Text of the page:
Atlanta moves ahead aggressively with licensing food trucks

In an earlier post — Will Savannah jump on the food truck bandwagon? — I discussed some of my serious doubts about whether Savannah is a viable place for a thriving food truck culture. But as I said in a City Talk column (linked in the above post), I’d love to live in a city vibrant enough to support food trucks.

So I’m not opposed to some efforts to test the waters, and I sure hope we don’t spin our wheels for years discussing policy requirements. After all, there are plenty of models out there that we could follow.

Now, by a 15-0 vote, Atlanta’s city council has made a big move to help such mobile businesses get established. From the AJC today:

The Atlanta City Council on Tuesday voted 15-0 to establish regulations for food vending trucks. That will allow dozens of new vending trucks to operate on private property in commercial areas throughout Atlanta.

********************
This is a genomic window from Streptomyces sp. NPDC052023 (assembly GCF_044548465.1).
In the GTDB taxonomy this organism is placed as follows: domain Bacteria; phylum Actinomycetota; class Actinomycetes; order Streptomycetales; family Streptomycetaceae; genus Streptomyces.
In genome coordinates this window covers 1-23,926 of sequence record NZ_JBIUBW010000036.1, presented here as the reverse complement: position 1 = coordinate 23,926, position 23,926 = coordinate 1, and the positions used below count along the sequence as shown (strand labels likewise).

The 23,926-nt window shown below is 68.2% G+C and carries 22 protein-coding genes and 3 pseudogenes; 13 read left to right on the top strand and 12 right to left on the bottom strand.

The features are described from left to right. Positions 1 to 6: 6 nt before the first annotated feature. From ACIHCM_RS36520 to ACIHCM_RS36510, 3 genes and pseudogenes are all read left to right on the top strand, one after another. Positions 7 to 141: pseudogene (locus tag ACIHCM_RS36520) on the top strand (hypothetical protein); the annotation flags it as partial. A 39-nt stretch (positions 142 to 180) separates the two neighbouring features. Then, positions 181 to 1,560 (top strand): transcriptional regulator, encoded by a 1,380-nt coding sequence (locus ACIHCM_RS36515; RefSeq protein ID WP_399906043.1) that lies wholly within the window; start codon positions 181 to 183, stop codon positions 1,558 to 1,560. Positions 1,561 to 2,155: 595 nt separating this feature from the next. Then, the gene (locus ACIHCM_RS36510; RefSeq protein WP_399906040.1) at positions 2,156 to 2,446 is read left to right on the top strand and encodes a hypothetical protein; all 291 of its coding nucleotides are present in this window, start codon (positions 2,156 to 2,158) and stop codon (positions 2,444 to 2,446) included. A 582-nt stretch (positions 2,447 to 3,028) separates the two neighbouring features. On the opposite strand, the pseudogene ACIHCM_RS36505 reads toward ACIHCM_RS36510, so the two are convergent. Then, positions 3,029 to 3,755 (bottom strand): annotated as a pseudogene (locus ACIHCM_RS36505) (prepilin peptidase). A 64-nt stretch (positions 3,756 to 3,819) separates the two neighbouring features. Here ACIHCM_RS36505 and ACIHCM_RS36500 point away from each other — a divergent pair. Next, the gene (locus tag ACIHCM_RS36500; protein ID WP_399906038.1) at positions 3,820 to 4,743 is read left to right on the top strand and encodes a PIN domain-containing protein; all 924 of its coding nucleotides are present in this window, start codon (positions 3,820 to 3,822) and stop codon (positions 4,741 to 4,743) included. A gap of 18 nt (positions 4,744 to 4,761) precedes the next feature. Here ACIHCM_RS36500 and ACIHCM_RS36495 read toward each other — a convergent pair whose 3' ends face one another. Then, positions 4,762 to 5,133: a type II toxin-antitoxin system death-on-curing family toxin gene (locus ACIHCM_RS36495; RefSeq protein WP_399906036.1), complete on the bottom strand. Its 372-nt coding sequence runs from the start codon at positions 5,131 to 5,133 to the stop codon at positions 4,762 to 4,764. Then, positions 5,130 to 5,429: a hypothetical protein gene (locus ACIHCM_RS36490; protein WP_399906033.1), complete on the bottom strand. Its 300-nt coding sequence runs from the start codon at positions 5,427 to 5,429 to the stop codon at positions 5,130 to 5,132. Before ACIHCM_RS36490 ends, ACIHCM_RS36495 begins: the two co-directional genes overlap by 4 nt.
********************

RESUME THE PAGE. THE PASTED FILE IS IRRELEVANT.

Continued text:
The trucks were previously allowed only for special events such as festivals or at special weekly gatherings. Councilman Kwanza Hall said allowing the trucks to expand “is a win-win for the city and vendors.” [. . .]

On the special vending days, between four and 11 trucks are set up. Hall said there are at least 20 vendors waiting in line to get a license from the city to start selling food. He said an additional 30 are waiting to buy trucks and develop their concepts.

Presumably, Atlanta’s ordinance would be one to mimic in terms of state and federal health codes. The idea of limiting trucks to private property is being explored in a number of cities, including Charleston. And we certainly have plenty of private lots that sit empty most of the week — owned by churches. Large employers like hospitals also seem to have ample parking for some number of food trucks.